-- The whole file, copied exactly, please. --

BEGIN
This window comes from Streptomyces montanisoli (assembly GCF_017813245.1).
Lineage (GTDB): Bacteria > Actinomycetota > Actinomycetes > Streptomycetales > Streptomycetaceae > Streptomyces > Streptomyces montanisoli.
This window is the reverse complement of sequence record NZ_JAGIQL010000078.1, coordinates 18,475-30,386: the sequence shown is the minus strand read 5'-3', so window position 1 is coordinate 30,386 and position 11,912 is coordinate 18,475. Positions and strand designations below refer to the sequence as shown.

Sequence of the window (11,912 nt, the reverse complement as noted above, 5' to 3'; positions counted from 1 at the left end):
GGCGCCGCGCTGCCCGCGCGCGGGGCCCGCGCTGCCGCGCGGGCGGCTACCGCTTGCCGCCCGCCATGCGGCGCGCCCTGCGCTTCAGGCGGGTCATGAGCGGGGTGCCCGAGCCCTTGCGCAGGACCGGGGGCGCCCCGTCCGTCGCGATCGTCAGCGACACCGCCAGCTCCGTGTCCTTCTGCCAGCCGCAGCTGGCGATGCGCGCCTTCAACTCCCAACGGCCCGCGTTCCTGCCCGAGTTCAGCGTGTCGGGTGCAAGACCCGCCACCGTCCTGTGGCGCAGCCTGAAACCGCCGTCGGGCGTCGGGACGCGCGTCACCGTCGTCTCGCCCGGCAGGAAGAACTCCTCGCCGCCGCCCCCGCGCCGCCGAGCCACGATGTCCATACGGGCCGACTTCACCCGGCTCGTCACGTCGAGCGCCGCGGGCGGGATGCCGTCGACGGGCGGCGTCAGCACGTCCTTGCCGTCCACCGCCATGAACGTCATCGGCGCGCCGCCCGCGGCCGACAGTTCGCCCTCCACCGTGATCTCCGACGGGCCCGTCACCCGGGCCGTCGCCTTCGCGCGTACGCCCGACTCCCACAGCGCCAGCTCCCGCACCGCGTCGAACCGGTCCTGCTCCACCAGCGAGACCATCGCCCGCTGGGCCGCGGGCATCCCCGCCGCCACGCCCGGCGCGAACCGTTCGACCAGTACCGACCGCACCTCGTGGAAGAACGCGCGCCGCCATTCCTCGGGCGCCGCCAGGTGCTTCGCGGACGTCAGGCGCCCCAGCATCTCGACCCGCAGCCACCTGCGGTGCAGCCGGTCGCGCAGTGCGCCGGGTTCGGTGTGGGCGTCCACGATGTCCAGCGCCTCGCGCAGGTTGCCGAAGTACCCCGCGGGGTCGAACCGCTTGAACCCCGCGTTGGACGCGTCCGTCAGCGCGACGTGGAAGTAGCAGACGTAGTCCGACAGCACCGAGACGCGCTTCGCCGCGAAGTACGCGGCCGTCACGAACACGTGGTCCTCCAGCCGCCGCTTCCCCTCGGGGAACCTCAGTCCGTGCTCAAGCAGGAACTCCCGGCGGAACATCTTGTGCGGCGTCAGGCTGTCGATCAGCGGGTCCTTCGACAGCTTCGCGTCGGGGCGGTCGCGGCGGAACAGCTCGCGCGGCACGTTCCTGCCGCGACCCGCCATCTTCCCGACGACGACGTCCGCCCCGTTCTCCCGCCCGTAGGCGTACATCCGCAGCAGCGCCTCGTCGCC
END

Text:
This window comes from Streptomyces montanisoli (assembly GCF_017813245.1).
Lineage (GTDB): Bacteria > Actinomycetota > Actinomycetes > Streptomycetales > Streptomycetaceae > Streptomyces > Streptomyces montanisoli.
This window is the reverse complement of sequence record NZ_JAGIQL010000078.1, coordinates 18,475-30,386: the sequence shown is the minus strand read 5'-3', so window position 1 is coordinate 30,386 and position 11,912 is coordinate 18,475. Positions and strand designations below refer to the sequence as shown.

Sequence of the window (11,912 nt, the reverse complement as noted above, 5' to 3'; positions counted from 1 at the left end):
GGCGCCGCGCTGCCCGCGCGCGGGGCCCGCGCTGCCGCGCGGGCGGCTACCGCTTGCCGCCCGCCATGCGGCGCGCCCTGCGCTTCAGGCGGGTCATGAGCGGGGTGCCCGAGCCCTTGCGCAGGACCGGGGGCGCCCCGTCCGTCGCGATCGTCAGCGACACCGCCAGCTCCGTGTCCTTCTGCCAGCCGCAGCTGGCGATGCGCGCCTTCAACTCCCAACGGCCCGCGTTCCTGCCCGAGTTCAGCGTGTCGGGTGCAAGACCCGCCACCGTCCTGTGGCGCAGCCTGAAACCGCCGTCGGGCGTCGGGACGCGCGTCACCGTCGTCTCGCCCGGCAGGAAGAACTCCTCGCCGCCGCCCCCGCGCCGCCGAGCCACGATGTCCATACGGGCCGACTTCACCCGGCTCGTCACGTCGAGCGCCGCGGGCGGGATGCCGTCGACGGGCGGCGTCAGCACGTCCTTGCCGTCCACCGCCATGAACGTCATCGGCGCGCCGCCCGCGGCCGACAGTTCGCCCTCCACCGTGATCTCCGACGGGCCCGTCACCCGGGCCGTCGCCTTCGCGCGTACGCCCGACTCCCACAGCGCCAGCTCCCGCACCGCGTCGAACCGGTCCTGCTCCACCAGCGAGACCATCGCCCGCTGGGCCGCGGGCATCCCCGCCGCCACGCCCGGCGCGAACCGTTCGACCAGTACCGACCGCACCTCGTGGAAGAACGCGCGCCGCCATTCCTCGGGCGCCGCCAGGTGCTTCGCGGACGTCAGGCGCCCCAGCATCTCGACCCGCAGCCACCTGCGGTGCAGCCGGTCGCGCAGTGCGCCGGGTTCGGTGTGGGCGTCCACGATGTCCAGCGCCTCGCGCAGGTTGCCGAAGTACCCCGCGGGGTCGAACCGCTTGAACCCCGCGTTGGACGCGTCCGTCAGCGCGACGTGGAAGTAGCAGACGTAGTCCGACAGCACCGAGACGCGCTTCGCCGCGAAGTACGCGGCCGTCACGAACACGTGGTCCTCCAGCCGCCGCTTCCCCTCGGGGAACCTCAGTCCGTGCTCAAGCAGGAACTCCCGGCGGAACATCTTGTGCGGCGTCAGGCTGTCGATCAGCGGGTCCTTCGACAGCTTCGCGTCGGGGCGGTCGCGGCGGAACAGCTCGCGCGGCACGTTCCTGCCGCGACCCGCCATCTTCCCGACGACGACGTCCGCCCCGTTCTCCCGCCCGTAGGCGTACATCCGCAGCAGCGCCTCGTCGCC